Economic growth in Nigeria and some Africa counties is rebounding in 2017 after registering the worst decline in more than two decades in 2016, according to the new Africa’s Pulse, a bi-annual analysis of the state of African economies conducted by the World Bank.
Nigeria, South Africa, and Angola, the continent’s largest economies, are seeing a rebound from the sharp slowdown in 2016, although the recovery has been slow due to insufficient adjustment to low commodity prices and policy uncertainty.
World Bank in a statement made available to newsmen on Wednesday, said the Sub-saharan region is showing signs of recovery, and regional growth is projected to reach 2.6% in 2017.
“However, the recovery remains weak, with growth expected to rise only slightly above population growth, a pace that hampers efforts to boost employment and reduce poverty”, World Bank said.
The latest data reveal that seven countries (Côte d’Ivoire, Ethiopia, Kenya, Mali, Rwanda, Senegal, and Tanzania) continue to exhibit economic resilience, supported by domestic demand, posting annual growth rates above 5.4% in 2015-2017.
“These countries house nearly 27% of the region’s population and account for 13% of the region’s total GDP. The global economic outlook is improving and should support the recovery in the region”.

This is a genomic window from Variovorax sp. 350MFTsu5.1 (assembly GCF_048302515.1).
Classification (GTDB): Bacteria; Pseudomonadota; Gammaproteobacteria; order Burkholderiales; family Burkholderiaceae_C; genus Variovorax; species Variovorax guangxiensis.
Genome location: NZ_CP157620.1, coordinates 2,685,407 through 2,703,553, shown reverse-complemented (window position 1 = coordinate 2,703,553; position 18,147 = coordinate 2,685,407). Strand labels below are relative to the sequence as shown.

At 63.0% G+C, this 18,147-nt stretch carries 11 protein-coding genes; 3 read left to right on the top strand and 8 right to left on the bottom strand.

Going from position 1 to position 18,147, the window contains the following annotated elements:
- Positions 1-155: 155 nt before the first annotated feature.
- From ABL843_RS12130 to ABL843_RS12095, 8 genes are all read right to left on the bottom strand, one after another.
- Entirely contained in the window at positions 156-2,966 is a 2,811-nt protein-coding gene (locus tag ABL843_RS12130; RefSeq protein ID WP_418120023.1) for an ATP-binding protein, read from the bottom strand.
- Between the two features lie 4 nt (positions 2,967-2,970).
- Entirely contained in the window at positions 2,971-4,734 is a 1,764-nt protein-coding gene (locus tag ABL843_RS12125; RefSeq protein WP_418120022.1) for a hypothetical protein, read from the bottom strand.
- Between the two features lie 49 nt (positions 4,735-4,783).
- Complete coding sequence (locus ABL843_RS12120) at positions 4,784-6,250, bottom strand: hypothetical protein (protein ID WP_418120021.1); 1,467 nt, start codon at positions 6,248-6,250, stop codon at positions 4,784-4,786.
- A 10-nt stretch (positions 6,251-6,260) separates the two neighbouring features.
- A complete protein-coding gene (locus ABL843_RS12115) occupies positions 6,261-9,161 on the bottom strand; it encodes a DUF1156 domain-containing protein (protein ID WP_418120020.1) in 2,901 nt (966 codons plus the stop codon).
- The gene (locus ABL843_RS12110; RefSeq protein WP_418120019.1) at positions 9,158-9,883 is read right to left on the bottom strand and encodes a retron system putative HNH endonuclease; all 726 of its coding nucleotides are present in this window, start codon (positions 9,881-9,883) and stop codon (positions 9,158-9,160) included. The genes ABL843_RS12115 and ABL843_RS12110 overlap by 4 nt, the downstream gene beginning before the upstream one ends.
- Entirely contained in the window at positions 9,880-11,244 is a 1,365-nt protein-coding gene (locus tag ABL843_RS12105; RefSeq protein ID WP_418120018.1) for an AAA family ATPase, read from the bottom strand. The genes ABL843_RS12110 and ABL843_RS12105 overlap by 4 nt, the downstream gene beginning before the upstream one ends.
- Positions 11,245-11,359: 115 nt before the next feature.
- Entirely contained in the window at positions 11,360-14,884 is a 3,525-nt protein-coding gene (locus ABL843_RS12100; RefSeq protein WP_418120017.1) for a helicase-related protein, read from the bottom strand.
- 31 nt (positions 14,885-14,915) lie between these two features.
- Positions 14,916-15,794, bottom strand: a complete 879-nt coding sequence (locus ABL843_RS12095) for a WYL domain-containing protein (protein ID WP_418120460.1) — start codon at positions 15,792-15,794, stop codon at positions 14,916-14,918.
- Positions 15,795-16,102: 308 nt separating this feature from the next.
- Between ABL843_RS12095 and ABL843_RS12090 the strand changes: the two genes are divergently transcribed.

Africa’s Pulse notes that the continent’s aggregate growth is expected to rise to 3.2% in 2018 and 3.5% in 2019, reflecting a recovery in the largest economies.
The region had experienced a slowdown in investment growth from nearly 8% in 2014 to 0.6% in 2015.
“As countries move towards fiscal adjustment, we need to protect the right conditions for investment so that Sub-Saharan African countries achieve a more robust recovery,” says Albert G. Zeufack, World Bank Chief Economist for the Africa Region.
“We need to implement reforms that increase the productivity of African workers and create a stable macroeconomic environment. Better and more productive jobs are instrumental to tackling poverty on the continent.”
“With poverty rates still high, regaining the growth momentum is imperative,” says Punam Chuhan-Pole, World Bank Lead Economist and the author of the report.
“Growth needs to be more inclusive and will involve tackling the slowdown in investment and the high trade logistics that stand in the way of competitiveness.”
The Africa’s Pulse report dedicates a special section to analyzing the region’s infrastructure performance across sectors, revealing dramatic improvements in quantity and quality of telecommunications contrasted by persistent lags in electricity generation and access.
Overall, the report calls for the urgent implementation of reforms to improve institutions that foster private sector growth, develop local capital markets, improve infrastructure, and strengthen domestic resource mobilization.